My first brush with Montanan nativism took place in a franchised women’s boutique. One of my coworkers was — and I’m sure still is — a proud fifth-generation Montanan. We worked together over the course of one summer, selling overpriced clothes and talking about the traffic jams of 19th Avenue, something “that would never have happened in the Bozeman of decade’s past.” And she was right, of course. This isn’t the same Bozeman that housed less than 20,000 in the 1970s.

Bozeman’s population has nearly doubled over the past two decades, and in the minds of many native Montanans, the concept of more people has an immediate link to less space. Considering the role that space plays in the local culture of outdoor recreation, immigration can feel like a disruption to a lifestyle strongly held for centuries.

This coworker serves as a wonderful sketch of a looming American statistic: 40% of Americans still support the expansion of the U.S.-Mexico border wall, according to a February 2019 article by Gallup.

Upon recent years, the world has reverted back to nativist ideals, following a global trend of fear: fear of displacement, of economic loss and, ultimately, of change.

Fear is a difficult emotion to soothe, and it’s easy to find comfort in the physical. For one, the physical can be touched, we can feel the solidity. The physical stands in way of our sight, and out of our minds goes the fear. Oftentimes, the physical plants itself as the obvious solution. However, in the costly case at present, the obvious is not the answer.

Here’s a strange suggestion: Let’s put the immigration argument to the side for once. A much more prevalent issue stands in the form of a $5 billion symbol of separation.

According to the Council on Foreign Relations, the majority of illicit drugs smuggled across the border come by submarine through maritime ports. Most smuggled across land make it through formal points of entry, hidden in vehicles. As far as the illegal immigration of people goes, both ladders and tunnels have been used. Besides, most illegal immigration involves visa overstay, which has nothing to do with the wall. Anything from upping border and immigration personnel to investing in new technology would be more efficient in stopping illegal activity than a physical wall, both in scale and cost.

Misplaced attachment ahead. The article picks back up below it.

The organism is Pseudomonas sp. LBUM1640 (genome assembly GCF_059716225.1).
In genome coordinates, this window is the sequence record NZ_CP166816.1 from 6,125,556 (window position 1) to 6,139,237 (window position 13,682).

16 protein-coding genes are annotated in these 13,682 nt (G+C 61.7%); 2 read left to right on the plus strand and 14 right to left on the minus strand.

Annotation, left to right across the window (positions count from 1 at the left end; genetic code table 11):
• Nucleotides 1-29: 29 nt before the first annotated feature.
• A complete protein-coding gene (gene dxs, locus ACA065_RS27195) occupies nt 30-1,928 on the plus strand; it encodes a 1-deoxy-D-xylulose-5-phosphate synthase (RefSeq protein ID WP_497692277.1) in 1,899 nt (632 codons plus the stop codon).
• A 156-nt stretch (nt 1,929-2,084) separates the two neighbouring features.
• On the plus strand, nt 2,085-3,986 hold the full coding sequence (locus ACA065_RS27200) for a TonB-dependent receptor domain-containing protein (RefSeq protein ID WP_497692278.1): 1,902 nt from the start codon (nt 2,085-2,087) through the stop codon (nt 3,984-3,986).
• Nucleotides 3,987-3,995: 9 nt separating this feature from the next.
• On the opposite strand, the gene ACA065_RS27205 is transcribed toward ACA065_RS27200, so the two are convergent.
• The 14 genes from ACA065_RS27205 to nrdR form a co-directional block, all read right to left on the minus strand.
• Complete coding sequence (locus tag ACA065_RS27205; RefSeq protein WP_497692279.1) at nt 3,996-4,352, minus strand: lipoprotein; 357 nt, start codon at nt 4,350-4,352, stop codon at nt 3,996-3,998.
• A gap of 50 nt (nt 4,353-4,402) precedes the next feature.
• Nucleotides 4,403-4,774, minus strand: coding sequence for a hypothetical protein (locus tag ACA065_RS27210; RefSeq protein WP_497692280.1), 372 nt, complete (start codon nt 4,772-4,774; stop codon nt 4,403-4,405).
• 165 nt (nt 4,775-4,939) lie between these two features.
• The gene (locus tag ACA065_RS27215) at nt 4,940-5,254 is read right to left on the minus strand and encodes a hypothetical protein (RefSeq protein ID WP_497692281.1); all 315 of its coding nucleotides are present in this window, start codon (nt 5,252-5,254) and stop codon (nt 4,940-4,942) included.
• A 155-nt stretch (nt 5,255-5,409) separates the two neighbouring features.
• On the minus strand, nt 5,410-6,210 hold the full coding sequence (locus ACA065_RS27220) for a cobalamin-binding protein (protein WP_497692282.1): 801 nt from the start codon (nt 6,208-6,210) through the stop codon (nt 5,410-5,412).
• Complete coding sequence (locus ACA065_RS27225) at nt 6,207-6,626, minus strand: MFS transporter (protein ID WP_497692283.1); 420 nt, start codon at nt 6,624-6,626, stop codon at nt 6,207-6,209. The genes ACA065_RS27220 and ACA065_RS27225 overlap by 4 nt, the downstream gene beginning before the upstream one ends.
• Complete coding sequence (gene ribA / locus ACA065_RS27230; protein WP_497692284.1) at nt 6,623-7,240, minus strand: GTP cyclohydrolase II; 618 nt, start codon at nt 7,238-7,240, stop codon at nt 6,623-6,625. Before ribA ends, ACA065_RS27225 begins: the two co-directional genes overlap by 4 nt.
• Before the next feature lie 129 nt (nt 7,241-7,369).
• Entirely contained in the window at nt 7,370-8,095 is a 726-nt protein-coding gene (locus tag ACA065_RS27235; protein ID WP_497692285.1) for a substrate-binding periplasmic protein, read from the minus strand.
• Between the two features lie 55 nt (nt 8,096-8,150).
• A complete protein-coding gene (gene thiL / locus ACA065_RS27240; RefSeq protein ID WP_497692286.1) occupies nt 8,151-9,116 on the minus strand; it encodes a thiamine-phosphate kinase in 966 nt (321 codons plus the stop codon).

However, these solutions lack tangibility, unlike “we’re gonna build a wall.” The literal pill is the easiest one to swallow. I urge Americans to look past the fear.

Where do Montanans fit into the whole giant mess of things? Sentiments are mixed among MSU students, though many in opposition to the wall hold much a stronger basis to their arguments.

When asked about immigration and the growth of Montana, wall opponents were in favor of both, citing growth, extended research opportunities, and increased diversity as reasons. In contrast, those in favor of the wall failed to produce other possible solutions and were against immigration without extensive reasoning.

A wall isn’t going to stop illegal immigration, just as our fears aren’t going to change things. Fear clouds the judgment of citizens, making better solutions harder to see. Considering immigration in general, people will continue to come, towns will continue to expand. The culture of Bozeman will change, though maybe local nativists could stand to give up space in return for growth. My ultimate suggestion: Rather than building a wall, let’s tear down our misplaced fears.